Iran Nuclear Deal Offers Azerbaijan Opportunities - Global Trade Magazine
  October 5th, 2015 | Written by

Iran Nuclear Deal Offers Azerbaijan Opportunities

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  • New trade opportunities for Azerbaijan could offset lower oil prices likely to ensue from Iran nuclear deal.
  • In August 2015, an Azerbaijan delegation visited Iran to hold negotiations on strategic projects.
  • Oil and gas accounted for 37 percent of Azerbaijan's GDP and 90 percent of its total goods exports in 2014.

The Iran nuclear deal and the associated lifting of economic and financial sanctions offer Azerbaijan the opportunity to boost foreign trade and investment with neighboring Iran, Moody’s Investors Service says in a recently published report.

These new trade and investment opportunities could partially offset the negative effects from the nuclear deal: pressures on Azerbaijan’s government and export revenues thanks to Iran’s return to oil exporting and the lower oil prices that could potentially ensue.

“Thanks to its close geographic location and strong trade ties in the pre-sanctions period, Azerbaijan could benefit from a lifting of sanctions on Iran by increasing foreign trade and investment with its neighbor”, says the report.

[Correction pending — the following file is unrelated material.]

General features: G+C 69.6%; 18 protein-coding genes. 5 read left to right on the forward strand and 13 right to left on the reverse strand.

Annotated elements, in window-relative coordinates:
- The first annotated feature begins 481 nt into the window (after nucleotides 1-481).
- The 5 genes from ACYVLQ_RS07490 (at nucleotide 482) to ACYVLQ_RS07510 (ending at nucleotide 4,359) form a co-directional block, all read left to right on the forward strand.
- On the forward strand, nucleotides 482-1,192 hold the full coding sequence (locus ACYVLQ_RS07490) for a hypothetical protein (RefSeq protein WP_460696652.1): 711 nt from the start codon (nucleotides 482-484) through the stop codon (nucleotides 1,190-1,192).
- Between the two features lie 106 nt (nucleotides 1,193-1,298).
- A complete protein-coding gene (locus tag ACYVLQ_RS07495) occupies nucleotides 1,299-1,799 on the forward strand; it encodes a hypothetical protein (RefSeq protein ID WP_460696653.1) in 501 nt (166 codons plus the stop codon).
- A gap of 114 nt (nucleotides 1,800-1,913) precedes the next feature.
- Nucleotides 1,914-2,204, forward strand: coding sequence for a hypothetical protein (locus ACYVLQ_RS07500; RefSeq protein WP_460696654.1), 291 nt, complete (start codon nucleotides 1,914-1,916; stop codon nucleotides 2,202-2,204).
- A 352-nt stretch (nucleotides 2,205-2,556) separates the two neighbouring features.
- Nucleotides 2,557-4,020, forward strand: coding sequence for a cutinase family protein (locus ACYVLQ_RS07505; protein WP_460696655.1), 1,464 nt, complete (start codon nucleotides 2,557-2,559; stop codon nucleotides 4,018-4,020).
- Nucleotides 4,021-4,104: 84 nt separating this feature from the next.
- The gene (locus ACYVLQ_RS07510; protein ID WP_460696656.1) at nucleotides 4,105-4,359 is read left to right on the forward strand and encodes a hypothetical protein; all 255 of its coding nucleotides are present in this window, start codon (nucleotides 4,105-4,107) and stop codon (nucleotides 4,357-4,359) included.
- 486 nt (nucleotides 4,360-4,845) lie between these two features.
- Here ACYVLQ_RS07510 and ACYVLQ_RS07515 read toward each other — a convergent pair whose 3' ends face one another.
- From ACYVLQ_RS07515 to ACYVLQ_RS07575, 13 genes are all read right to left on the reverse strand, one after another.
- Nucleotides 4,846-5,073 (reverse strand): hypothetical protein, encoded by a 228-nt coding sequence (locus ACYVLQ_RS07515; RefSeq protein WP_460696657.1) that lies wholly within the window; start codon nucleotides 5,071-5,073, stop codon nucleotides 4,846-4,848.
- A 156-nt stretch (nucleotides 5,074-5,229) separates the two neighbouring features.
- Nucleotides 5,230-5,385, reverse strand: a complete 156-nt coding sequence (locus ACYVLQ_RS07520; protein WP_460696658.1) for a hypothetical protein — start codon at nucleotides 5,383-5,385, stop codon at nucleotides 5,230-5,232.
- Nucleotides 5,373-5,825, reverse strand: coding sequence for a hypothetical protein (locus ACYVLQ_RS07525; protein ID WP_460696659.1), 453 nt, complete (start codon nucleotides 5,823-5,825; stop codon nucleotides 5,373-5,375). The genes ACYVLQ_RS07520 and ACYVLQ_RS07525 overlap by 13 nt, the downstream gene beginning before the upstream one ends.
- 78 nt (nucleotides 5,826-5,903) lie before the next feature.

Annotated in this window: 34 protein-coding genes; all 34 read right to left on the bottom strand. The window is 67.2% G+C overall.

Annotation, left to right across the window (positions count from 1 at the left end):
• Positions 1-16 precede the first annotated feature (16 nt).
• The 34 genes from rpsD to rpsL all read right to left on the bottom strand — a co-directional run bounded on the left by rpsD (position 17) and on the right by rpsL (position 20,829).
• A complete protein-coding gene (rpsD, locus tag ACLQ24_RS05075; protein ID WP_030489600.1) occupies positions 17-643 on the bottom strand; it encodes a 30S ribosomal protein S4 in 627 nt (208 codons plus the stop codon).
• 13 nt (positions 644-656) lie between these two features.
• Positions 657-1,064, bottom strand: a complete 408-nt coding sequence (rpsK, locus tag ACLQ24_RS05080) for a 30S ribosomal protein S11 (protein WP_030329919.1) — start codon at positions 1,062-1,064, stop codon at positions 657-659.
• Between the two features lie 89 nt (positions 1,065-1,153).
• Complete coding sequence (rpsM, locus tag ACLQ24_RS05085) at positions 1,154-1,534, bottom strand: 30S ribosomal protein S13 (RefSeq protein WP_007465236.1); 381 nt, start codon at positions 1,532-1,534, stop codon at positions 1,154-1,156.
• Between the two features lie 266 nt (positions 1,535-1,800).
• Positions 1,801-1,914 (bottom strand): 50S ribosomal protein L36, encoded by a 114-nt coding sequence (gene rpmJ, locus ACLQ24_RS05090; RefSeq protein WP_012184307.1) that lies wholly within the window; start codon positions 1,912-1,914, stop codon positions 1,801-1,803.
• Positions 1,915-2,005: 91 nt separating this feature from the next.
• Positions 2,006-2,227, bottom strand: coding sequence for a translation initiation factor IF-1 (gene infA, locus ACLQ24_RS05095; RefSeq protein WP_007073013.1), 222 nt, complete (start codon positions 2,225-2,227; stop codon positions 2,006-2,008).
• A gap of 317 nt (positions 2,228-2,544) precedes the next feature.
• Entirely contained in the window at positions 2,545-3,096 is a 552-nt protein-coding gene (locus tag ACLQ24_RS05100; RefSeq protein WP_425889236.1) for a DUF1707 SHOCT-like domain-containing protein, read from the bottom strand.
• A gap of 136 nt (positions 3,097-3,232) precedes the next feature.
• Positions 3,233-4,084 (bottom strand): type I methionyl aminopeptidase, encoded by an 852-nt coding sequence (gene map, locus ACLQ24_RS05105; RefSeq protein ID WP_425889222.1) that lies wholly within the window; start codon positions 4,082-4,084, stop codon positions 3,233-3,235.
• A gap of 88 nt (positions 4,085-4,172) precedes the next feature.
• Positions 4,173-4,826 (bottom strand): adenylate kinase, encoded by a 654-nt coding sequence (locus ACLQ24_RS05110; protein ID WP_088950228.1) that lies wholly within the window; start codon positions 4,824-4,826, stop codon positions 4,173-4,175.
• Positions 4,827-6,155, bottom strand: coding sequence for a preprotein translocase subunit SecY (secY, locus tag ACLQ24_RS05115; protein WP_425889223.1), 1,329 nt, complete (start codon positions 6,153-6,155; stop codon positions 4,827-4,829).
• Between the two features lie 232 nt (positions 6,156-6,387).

With a population of 78 million people and generating the 18th largest GDP in the world in 2014, Iran is the third largest economy in the Middle East, GCC, and CIS regions, after Russia and Saudi Arabia, and offers significant trade and investment opportunities to the smaller economy of Azerbaijan, according to Moody’s.

Azerbaijan was among the first countries seeking new foreign trade and investment opportunities with Iran. In August 2015, a delegation from Azerbaijan’s government visited Iran to hold preliminary negotiations on a number of strategic projects. The talks focused mostly on cooperation in the oil and gas sector: swapping deliveries of their oil supplies, bilateral cooperation in oil and gas engineering and joint production of oil and gas equipment.

Iran has expressed an interest in co-operating with Azerbaijan in its Southern Gas Corridor project, which plans to bring natural gas from the Caspian Sea to the European Union. Several infrastructure projects have also been discussed by the two countries, such as the North-South Railway project and the construction of a common hydroelectric power station in the border region.

Azerbaijan could benefit from a new road through Iran, as it would significantly shorten the shipping distance and the number of transiting countries of the 25 percent of the country’s oil exports which go to Asia.

One of Azerbaijan’s main economic goals is to diversify its economy beyond the dominant oil and gas sector, which accounted for 37 percent of its GDP and for more than 90 percent of its total goods exports in 2014. Assuming Azerbaijan’ exports to Iran go back to pre-sanction levels, says Moody’s, Azerbaijan could reduce its reliance on the petroleum sector.


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